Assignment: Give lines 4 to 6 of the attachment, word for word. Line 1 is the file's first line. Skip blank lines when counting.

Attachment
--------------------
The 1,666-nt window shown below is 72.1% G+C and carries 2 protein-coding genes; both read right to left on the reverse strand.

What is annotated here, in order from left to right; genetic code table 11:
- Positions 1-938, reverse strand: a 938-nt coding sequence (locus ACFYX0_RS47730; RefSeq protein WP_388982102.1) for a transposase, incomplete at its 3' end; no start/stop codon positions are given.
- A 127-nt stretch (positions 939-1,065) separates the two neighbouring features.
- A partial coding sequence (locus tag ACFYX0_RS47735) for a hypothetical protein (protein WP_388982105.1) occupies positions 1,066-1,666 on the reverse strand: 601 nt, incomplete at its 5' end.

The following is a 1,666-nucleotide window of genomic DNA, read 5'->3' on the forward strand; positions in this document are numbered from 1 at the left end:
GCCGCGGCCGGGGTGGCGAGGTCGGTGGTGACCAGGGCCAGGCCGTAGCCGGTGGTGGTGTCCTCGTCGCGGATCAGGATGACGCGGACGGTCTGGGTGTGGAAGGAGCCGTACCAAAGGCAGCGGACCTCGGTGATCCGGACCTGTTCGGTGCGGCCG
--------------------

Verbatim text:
- A 127-nt stretch (positions 939-1,065) separates the two neighbouring features.
- A partial coding sequence (locus tag ACFYX0_RS47735) for a hypothetical protein (protein WP_388982105.1) occupies positions 1,066-1,666 on the reverse strand: 601 nt, incomplete at its 5' end.

The following is a 1,666-nucleotide window of genomic DNA, read 5'->3' on the forward strand; positions in this document are numbered from 1 at the left end: